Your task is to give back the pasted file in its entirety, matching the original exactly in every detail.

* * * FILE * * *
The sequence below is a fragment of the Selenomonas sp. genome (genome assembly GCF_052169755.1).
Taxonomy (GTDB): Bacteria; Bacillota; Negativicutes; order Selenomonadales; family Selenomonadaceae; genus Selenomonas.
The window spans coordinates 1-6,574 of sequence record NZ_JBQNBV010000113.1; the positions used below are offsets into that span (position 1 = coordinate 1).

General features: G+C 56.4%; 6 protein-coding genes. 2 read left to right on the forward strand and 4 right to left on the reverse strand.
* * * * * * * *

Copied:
The sequence below is a fragment of the Selenomonas sp. genome (genome assembly GCF_052169755.1).
Taxonomy (GTDB): Bacteria; Bacillota; Negativicutes; order Selenomonadales; family Selenomonadaceae; genus Selenomonas.
The window spans coordinates 1-6,574 of sequence record NZ_JBQNBV010000113.1; the positions used below are offsets into that span (position 1 = coordinate 1).

General features: G+C 56.4%; 6 protein-coding genes. 2 read left to right on the forward strand and 4 right to left on the reverse strand.